"Moments and movements, frozen in time

and space . . . daydreams preserved . . . memories

hazy with the distance of time . . . a scene

blurred by the motion of passing . . . these are impressions.

Using an intensely personal style and technique, my

impressions evoke remambrance, imperfect

with the distance or time and imaginings."

- - By Jan Pozzi

I met artist Jan Pozzi because she was everywhere.

I was in need of an artist who did murals, who did trompe l'oiels.
I have been wanting to write about decorative painting such as color washing, marbling, sponging, ragging, in the creation of beautiful homes. I'd include the mastery of these various paint forms from recipe to wall beautiful. But I also wanted to share about the the transformation of an area with well done murals and trompe l'oiels.

Jan Pozzi was my girl - she had seemingly touched and had an impression on almost every spot in Rockford, Illinois.

My first introduction to her was the result of a trompe l'oeil (French, meaning 'to trick the eye') painting she did. The particular work I am referring to (not shown here) is a trompe l'oeil she did for the Rockford Womans Club in one of its bathrooms. We see a hankerchief on a trunk, with personal items lying atop - gloves, a pair of glasses, etc. To the eye effectively the items seem to be right there. But, what is right there however is a painting of a hankerchief on the trunk and the hankerchief 'draping' over the trunk sides. Similarly, painted images of gloves and glasses, appear and are done so well with her perfectly applied perspective and skill, that these items appear real. Trompe l'oeil is visual joke of a sort. Its intent is to deceive, which sets it apart from ordinary still life paintings. Jan Pozzi does this art form quite well.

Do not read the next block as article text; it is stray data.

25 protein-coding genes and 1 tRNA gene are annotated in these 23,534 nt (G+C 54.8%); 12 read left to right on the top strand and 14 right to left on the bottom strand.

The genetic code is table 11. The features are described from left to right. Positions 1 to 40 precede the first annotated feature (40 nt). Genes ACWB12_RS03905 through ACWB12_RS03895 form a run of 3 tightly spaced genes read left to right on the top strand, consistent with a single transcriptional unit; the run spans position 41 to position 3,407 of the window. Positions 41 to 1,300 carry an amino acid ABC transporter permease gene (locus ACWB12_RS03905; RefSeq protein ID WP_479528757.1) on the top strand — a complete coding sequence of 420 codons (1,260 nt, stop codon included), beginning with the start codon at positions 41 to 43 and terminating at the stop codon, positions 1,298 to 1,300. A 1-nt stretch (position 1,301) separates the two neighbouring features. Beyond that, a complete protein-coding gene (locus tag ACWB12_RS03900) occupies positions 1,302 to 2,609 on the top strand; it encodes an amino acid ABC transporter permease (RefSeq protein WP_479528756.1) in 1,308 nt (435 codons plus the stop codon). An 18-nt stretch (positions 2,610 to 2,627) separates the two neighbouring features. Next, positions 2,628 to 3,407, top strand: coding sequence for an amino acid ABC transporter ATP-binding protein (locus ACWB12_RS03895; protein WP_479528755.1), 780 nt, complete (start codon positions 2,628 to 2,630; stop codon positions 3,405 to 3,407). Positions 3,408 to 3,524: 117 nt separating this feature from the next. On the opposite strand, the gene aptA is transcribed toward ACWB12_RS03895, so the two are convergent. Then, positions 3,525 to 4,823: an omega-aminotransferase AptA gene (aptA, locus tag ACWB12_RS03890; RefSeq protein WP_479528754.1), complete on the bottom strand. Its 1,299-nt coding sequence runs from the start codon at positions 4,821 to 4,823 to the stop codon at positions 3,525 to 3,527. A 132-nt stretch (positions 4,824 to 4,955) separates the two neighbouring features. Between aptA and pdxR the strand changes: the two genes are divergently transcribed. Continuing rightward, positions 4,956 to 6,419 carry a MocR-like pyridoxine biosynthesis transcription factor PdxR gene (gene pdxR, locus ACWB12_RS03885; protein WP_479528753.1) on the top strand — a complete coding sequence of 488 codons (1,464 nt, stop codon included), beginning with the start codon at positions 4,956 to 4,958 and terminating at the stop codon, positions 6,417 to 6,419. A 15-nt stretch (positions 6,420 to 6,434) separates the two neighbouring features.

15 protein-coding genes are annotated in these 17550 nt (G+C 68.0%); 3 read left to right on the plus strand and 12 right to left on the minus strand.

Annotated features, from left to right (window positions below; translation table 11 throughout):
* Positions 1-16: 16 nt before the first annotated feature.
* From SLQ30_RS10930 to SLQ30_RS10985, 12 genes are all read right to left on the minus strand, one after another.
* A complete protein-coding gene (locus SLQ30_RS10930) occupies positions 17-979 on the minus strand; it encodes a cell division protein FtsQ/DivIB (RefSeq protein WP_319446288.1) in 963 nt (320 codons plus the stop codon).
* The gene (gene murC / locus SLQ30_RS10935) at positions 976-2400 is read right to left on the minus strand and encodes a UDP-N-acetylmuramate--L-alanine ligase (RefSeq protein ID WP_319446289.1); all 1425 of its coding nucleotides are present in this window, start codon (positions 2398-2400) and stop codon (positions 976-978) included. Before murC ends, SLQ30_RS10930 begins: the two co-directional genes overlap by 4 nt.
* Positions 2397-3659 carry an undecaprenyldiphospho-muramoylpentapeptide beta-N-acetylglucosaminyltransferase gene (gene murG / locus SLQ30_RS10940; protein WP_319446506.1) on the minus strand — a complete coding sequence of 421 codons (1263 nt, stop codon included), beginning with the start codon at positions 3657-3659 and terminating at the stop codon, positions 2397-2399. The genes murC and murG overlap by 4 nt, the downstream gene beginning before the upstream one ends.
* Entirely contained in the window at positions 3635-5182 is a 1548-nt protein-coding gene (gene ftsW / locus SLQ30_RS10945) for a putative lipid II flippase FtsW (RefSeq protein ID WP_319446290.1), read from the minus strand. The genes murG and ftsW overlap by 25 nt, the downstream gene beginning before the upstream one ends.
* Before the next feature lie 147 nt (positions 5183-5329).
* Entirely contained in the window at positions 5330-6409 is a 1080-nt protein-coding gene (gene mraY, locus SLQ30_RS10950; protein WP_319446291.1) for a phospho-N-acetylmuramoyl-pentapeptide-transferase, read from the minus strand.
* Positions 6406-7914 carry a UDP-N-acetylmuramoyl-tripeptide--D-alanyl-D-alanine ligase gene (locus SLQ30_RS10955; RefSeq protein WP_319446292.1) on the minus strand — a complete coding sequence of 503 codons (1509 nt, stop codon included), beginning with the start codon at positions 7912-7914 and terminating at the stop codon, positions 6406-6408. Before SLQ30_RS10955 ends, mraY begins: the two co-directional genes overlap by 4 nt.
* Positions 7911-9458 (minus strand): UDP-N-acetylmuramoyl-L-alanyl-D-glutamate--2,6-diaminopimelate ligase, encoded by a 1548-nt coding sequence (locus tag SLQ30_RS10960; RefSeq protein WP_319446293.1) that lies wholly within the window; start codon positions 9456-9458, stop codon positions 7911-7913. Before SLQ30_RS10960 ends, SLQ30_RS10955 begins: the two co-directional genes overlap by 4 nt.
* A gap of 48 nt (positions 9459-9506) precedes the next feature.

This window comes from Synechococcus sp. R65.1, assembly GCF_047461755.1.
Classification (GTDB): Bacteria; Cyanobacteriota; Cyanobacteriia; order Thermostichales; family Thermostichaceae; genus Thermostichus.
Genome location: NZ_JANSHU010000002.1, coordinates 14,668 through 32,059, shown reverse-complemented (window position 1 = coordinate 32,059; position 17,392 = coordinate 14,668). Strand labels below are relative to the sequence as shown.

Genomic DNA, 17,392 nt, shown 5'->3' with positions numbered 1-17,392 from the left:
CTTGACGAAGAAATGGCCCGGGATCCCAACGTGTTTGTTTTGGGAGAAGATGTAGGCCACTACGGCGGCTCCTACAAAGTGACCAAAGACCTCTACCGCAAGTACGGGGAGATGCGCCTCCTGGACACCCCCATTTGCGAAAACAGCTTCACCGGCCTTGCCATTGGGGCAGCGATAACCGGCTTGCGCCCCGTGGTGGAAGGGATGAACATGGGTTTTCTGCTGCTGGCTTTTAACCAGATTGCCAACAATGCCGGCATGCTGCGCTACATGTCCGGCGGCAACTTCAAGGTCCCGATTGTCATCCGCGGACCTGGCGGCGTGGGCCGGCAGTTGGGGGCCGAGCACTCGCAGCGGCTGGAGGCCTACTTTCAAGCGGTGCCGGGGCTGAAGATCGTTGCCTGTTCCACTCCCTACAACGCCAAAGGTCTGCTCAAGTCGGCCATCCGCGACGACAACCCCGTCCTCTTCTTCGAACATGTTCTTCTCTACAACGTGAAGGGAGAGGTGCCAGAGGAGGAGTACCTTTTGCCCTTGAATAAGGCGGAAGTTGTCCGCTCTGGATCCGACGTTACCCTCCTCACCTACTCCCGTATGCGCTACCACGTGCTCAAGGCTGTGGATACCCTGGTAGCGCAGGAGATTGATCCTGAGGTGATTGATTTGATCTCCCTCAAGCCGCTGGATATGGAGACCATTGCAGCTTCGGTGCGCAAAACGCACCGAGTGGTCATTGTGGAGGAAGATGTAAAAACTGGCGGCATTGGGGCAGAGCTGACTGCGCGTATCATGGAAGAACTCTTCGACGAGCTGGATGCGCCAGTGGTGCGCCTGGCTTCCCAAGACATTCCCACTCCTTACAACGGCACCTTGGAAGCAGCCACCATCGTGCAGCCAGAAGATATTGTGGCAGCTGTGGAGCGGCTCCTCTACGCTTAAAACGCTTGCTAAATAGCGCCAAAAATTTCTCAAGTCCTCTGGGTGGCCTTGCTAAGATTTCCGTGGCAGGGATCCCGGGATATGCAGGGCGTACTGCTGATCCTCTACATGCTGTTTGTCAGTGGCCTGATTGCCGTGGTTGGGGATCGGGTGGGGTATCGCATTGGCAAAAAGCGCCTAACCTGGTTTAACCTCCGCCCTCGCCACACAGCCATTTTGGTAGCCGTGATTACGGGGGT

Although she paints in almost every art style imaginable, Pozzi is an established impressionist oil painter - this is where she absolutely flourishs. Characteristics of impressionist painting include visible brush strokes, open composition, emphasis on light in its changing qualities (often accentuating the effects of the passage of time), ordinary subject matter, the inclusion of movement as a crucial element of human perception and experience, and unusual visual angles.

Pozzi's impressionist oil paintings hang on walls of private homes, galleries and philanthropic organizations. As an editor of an interior design magazine, I'd be negligent not to share this talent with you.

Her portfolio is also full of murals, trompe l'oiels, that she has been commissioned to do and you never know where they may show up. They are on walls, ceilings, or other large permanent surfaces and include planes and paratroopers, landscapes, seascapes, hockey players, pixies and ice skaters and are in both residences, businesses and various sites that all seem to lovingly help support the walls of the City. Jan Pozzi is very well known for her significant amount of philanthropic work, donating her time, resources and of course her art for charitable causes.

Extremely talented, and certainly not in any way ordinary, artist Jan Pozzi may be contacted at 815-877-1901 or 815-519-5501.